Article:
You see, minimalism really is what is right for the individual and their circumstances.

 

 

 

 

 

The Useful Drawer

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Many people have what they refer to as ‘the junk drawer’, however, if you embrace the concept of minimalism in any way or have simply decluttered, there is really no reason to have a drawer full of junk.

Therefore, I actually have a carefully curated drawer of useful things.

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Some of the things are probably a bit difficult to identify so I will list them below.

Top of photo from left to right:

2 boxes of extra-long matches
Set of mini screwdrivers
Candle
Screwdriver with multiple heads
Heavy-duty ziplock bags for reuse
Bread bags for reuse (under ziplock bags)
Small bags for reuse
Brown paper
Teatowel and muslin cloth

Bottom of photo from left to right:

Cut down milk bottle containing twist ties
Cut down milk bottle containing boxes of matches, compass, mini steel measuring tape, rubber bands, tiny ziplock bags, reusable plastic tags cut from an ice-cream container
String tin
Gas gun
Baking paper
Case containing torch and charger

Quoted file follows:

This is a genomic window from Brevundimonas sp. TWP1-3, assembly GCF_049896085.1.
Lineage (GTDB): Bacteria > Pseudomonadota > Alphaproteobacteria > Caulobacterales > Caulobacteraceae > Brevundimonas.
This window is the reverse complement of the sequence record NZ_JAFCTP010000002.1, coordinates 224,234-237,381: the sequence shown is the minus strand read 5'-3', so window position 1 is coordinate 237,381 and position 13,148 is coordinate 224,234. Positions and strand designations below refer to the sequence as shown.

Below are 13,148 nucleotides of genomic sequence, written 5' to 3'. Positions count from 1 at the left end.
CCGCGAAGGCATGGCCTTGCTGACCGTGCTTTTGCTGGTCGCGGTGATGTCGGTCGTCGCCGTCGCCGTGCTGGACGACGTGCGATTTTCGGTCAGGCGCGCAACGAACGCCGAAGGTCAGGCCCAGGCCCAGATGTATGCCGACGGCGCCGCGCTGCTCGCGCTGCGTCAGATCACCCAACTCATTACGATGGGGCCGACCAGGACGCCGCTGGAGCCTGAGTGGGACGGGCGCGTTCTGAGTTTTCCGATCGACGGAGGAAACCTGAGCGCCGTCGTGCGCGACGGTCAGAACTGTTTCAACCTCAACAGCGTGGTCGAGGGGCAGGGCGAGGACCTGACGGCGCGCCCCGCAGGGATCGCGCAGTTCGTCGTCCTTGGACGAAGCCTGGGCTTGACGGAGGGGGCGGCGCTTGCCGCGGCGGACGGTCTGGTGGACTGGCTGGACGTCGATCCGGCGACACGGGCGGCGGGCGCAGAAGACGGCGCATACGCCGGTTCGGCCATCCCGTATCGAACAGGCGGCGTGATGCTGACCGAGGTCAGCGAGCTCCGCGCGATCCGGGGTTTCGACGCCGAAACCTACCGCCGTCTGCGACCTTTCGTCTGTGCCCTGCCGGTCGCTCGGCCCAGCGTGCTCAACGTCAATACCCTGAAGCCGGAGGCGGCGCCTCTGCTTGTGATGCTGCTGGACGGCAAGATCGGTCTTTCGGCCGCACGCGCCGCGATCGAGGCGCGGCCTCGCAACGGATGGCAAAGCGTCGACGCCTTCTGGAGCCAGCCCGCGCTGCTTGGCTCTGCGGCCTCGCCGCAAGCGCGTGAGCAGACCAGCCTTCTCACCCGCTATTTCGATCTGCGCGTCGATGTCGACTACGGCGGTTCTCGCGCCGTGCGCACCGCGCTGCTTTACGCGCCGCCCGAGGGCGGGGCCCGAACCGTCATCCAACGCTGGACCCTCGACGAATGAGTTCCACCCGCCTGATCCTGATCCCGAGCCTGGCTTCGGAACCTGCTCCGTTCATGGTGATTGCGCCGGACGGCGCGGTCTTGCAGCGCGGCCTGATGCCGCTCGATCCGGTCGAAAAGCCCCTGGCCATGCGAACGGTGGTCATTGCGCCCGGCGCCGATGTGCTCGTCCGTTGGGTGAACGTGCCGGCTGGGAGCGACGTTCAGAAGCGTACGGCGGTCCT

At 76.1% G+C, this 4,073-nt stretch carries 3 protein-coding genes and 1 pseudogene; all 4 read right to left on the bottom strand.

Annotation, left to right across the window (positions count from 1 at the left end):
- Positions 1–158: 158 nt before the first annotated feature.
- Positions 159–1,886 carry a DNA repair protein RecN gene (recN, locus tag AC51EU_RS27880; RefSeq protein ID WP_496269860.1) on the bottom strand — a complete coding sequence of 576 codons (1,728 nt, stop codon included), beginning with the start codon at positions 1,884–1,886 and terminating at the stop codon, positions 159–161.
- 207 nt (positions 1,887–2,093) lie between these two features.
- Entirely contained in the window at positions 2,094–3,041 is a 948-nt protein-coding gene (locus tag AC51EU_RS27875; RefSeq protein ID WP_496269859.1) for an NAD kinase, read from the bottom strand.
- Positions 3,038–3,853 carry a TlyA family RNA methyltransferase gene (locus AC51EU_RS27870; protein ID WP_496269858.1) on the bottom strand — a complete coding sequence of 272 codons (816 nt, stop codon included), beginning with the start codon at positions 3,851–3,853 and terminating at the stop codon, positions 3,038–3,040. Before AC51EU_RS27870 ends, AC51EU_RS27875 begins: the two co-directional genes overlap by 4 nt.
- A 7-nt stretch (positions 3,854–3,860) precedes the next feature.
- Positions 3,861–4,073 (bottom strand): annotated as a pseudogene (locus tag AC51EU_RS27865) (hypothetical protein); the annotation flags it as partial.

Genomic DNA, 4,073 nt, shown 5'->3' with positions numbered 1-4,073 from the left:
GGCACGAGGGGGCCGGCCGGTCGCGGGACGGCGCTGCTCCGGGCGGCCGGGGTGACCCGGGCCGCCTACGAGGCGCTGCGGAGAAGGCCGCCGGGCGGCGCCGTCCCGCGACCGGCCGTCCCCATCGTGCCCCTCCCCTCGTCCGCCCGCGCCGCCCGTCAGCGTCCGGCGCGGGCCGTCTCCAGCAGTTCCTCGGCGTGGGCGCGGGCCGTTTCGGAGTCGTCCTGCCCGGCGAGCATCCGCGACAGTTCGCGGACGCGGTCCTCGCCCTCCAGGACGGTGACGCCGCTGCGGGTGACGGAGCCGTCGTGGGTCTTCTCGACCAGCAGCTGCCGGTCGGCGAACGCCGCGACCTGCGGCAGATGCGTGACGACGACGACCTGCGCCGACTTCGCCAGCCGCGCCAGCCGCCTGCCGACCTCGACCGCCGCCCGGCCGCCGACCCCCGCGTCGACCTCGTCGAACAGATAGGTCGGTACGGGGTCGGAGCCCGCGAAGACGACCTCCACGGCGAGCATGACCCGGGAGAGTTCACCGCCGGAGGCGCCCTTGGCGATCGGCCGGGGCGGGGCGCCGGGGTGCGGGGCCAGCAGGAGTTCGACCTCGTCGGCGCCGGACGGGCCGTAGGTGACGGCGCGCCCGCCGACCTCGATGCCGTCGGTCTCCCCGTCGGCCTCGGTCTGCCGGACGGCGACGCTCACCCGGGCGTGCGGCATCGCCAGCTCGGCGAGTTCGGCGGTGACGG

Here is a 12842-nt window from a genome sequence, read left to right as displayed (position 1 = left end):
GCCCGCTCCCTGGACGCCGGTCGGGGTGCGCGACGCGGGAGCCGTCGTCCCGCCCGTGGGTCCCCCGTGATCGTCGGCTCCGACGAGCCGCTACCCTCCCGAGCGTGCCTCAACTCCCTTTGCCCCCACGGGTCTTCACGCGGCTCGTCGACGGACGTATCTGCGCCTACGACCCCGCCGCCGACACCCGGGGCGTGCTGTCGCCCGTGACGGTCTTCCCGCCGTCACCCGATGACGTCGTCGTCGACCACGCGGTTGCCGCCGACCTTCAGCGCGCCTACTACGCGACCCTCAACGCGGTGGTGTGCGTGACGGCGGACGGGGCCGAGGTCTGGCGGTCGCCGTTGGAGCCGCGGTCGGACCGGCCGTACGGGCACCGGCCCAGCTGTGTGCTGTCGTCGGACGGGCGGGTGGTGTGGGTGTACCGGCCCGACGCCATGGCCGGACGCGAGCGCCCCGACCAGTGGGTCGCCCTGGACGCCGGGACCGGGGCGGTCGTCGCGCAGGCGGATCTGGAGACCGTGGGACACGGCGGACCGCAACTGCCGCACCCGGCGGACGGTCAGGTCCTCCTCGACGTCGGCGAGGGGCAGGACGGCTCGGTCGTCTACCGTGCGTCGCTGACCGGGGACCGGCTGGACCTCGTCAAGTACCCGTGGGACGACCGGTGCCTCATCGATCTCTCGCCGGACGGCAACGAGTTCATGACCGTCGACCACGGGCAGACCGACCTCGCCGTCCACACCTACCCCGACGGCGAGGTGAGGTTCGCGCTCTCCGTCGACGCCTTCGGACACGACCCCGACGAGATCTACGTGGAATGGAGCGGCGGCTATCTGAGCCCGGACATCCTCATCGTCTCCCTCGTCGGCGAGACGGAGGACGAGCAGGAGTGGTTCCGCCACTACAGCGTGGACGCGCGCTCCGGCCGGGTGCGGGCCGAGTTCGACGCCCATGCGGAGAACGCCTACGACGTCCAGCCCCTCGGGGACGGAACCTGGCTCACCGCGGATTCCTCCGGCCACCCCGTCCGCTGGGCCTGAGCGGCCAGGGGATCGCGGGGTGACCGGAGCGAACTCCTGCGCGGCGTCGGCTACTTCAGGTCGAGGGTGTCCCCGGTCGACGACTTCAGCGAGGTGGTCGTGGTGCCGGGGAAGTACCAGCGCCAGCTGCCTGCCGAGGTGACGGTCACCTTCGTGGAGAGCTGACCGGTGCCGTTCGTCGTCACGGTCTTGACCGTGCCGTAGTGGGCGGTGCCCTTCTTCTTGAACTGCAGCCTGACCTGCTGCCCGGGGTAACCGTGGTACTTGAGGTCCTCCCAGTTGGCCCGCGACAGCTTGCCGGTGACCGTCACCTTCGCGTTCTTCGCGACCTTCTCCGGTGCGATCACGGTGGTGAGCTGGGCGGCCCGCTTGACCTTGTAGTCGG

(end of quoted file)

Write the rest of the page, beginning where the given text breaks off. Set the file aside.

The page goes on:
Bag containing pieces of plastic from cereal box liners for reusing to separate food in the freezer
Ziplock bags for reuse

The contents are very useful as evidenced by the fact that my useful drawer is opened multiple times every day.

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Do you still have a junk drawer that looks like the one above?  It is a great place to start decluttering.  Why don’t you try it and see?

The Last Drop

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It is often difficult to extract the last of a product from the container using the regular method of dispensing.  However, there are ways of getting the best value from what you have bought and minimising the amount of waste.

Bottles of shampoo and tubes of toothpaste are classic examples of where there is often unused product which is discard.  Buying the largest bottle available is a good strategy because you come to the end of the bottle less frequently.  You can add a little water to shampoo, conditioner and laundry liquid bottles and get several more uses from them.

Tubes can be cut open to reveal more than you can ever hope to extract via the nozzle.  Here is a tube of face wash which I have cut the end off.

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This is not the face wash I usually use but it was left behind some months ago by a guest and I felt it would be a waste to just throw it out so a few weeks ago I decided to use it.  There was not a lot left in the tube but once I had squeezed out what I could I then unscrewed the lid and was able to get a bit more on the tip of my finger for several more days.

I cut the end off yesterday and discovered that there was quite a bit more.

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I estimate that there is at least enough for another week, possibly longer.  It is definitely a worthwhile exercise to spend 2 seconds to cut off the end of the tube rather than tossing all of this in the bin.

What do you do to make sure that nothing gets wasted?